CAIRO, July 3 (Xinhua) -- Bloody clashes erupted in Egypt between the security and supporters of ousted former Islamist President Mohamed Morsi on Thursday, the first anniversary of his removal.
Protesters on Thursday blocked traffic in main streets in the capital Cairo and nearby Giza province, shouting statements against the military and the police, while security forces replied with tear gas to disperse them, according to eyewitnesses who also confirmed hearing gunshots during the turmoil.
The number of victims in the confrontation is still controversial. State-run media like Ahram news website said one protester was killed, while the official website of currently- blacklisted Muslim Brotherhood group, the main loyalist of the deposed president, said that two were killed during anti- government marches at the Pyramids City in Giza.
Ahram also said that pro-Morsi protesters stormed a police station at a neighborhood in Muqattam district and set fire to a traffic department in Helwan city in Cairo.
Some 196 of Morsi's advocates were arrested before and during the marches in several provinces Cairo, Giza, Alexandria, Fayoum, Menia, Assiut and the Red Sea, the Interior Ministry said in a statement.
Thursday's marches were urged by a pro-Morsi alliance of Islamist movements and groups led by the Brotherhood. They staged the protests under the slogan of "the Day of Anger" or "the July 3 Uprising," referring to Morsi's removal by the military on the same day last year.
While the number of protests was seen as limited by some many experts, the Islamist alliance said in a statement on Thursday that "the activities were strong and effective and they reached several squares and influential spots."
The Egyptian police were on alert and declared central squares nationwide in anticipation of the protests, including the iconic Tahrir Square, the epicenter of the January 2011 protests that toppled former President Hosni Mubarak, and Rabiaa al-Adawiya square that witnessed the largest sit-in of Morsi's supporters before his removal.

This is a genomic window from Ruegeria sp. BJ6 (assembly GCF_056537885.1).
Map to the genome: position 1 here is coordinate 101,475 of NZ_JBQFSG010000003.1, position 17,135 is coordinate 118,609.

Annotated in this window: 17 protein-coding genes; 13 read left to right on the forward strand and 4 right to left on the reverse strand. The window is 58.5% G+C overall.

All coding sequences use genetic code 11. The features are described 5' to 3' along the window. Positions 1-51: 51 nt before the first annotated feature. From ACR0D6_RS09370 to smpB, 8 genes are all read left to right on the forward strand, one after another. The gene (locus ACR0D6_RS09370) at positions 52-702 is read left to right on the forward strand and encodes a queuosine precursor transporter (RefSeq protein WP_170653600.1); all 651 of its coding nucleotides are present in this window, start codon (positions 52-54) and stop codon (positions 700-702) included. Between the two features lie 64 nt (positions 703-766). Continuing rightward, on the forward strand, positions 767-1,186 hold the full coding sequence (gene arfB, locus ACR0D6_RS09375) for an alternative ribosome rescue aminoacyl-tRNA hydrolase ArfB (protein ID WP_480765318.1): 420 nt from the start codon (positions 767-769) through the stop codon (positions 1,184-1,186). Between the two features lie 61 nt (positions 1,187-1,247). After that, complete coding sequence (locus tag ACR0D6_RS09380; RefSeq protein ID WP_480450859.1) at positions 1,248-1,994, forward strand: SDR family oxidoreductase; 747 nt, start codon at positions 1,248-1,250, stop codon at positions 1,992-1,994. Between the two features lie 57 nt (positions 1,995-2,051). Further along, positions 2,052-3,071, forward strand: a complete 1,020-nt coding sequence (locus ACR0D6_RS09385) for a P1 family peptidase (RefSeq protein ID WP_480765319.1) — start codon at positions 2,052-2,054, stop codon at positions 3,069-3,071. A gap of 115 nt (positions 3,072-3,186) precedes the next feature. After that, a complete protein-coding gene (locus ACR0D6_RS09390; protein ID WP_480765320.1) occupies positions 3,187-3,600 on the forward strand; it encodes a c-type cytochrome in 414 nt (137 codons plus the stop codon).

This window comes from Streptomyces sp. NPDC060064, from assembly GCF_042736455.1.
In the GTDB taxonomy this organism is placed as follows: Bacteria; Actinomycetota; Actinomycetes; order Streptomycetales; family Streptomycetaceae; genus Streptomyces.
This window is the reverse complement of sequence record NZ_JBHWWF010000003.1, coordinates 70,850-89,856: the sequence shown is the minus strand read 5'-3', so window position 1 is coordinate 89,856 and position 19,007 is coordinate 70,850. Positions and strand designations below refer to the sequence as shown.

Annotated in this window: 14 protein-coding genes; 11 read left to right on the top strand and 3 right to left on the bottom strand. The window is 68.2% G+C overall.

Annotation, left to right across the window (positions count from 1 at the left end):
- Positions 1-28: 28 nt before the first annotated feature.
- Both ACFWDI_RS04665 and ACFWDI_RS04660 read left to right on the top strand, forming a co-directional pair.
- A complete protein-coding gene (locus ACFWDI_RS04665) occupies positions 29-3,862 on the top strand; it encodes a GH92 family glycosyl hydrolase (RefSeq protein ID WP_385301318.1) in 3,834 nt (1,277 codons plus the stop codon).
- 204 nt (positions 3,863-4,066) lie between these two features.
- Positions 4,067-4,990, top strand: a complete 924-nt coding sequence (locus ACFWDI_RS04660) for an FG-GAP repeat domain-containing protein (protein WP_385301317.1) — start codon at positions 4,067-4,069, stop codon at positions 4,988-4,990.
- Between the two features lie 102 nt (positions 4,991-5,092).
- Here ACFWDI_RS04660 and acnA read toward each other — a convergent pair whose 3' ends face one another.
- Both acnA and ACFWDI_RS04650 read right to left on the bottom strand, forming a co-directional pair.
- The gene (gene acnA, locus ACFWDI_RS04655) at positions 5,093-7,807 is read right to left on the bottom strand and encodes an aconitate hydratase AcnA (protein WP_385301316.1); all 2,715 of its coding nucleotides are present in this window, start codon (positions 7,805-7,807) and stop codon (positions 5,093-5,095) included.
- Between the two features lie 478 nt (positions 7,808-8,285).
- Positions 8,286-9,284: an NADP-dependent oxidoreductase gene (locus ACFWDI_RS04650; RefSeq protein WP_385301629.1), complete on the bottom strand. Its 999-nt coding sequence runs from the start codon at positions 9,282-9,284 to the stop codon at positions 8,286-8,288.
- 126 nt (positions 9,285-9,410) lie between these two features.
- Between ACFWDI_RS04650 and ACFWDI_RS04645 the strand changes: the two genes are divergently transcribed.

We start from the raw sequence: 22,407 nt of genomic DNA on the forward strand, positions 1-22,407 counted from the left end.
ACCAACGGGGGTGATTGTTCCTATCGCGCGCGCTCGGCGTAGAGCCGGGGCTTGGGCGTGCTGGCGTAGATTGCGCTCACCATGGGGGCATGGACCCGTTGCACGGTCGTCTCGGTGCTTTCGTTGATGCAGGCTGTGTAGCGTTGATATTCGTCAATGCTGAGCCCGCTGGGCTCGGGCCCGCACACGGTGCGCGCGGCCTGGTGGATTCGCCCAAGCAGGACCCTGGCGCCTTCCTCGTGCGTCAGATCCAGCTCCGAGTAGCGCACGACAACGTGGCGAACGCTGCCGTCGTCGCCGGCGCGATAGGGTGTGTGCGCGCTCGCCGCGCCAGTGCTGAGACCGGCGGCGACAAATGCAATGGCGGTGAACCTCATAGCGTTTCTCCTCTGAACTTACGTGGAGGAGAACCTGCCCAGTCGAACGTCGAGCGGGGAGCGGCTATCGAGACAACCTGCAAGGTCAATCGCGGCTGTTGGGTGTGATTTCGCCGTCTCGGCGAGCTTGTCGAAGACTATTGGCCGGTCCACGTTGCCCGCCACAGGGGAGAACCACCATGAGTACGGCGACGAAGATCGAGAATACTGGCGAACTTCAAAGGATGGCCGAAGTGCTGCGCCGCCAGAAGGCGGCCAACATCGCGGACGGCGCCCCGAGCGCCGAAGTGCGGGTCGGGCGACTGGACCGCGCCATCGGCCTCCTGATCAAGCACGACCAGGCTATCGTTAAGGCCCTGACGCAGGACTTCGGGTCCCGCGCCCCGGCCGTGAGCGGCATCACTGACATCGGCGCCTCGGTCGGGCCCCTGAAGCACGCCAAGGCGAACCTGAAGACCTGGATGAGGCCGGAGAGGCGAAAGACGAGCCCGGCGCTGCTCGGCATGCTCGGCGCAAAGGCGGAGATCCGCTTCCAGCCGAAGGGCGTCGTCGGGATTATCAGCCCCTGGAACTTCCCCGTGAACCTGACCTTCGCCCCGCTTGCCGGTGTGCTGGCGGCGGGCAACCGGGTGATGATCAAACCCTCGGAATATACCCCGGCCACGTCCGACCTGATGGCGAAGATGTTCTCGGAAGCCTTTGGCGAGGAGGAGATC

On Thursday evening, a homemade bomb exploded in a train carriage at Sedi Gaber area in the coastal province of Alexandria with reports of a number of injuries, the Egyptian state TV said.
Earlier on Thursday, a suspected militant was killed when the homemade bomb he was preparing in Giza's Kerdasa village went off. Another one was wounded in the blast. Another home-made bomb planted inside a car went off near a military hospital in Abbasiya area in northeastern Cairo, causing no casualties.
Meanwhile, at least 17 suspected extremist militants were killed on Thursday in security raids in Rafah city of Egypt's North Sinai province, a security source told Xinhua.
Since Morsi's removal, extremist groups have launched a series of bombings in Sinai, the capital Cairo and some other provinces nationwide, targeting security staff and buildings. Ansar Bayt al- Maqdis group, labelled as a terrorist organization by Egypt and the United States, has claimed responsibility for most of the attacks.
The security crackdown on Morsi's loyalists has left more than 1,000 killed and thousands others arrested over the past 10 months.
Ex-military chief Abdel-Fattah al-Sisi, who led Mubarak's military intelligence and was later hired by Morsi as defense minister, has recently been elected as the country's president.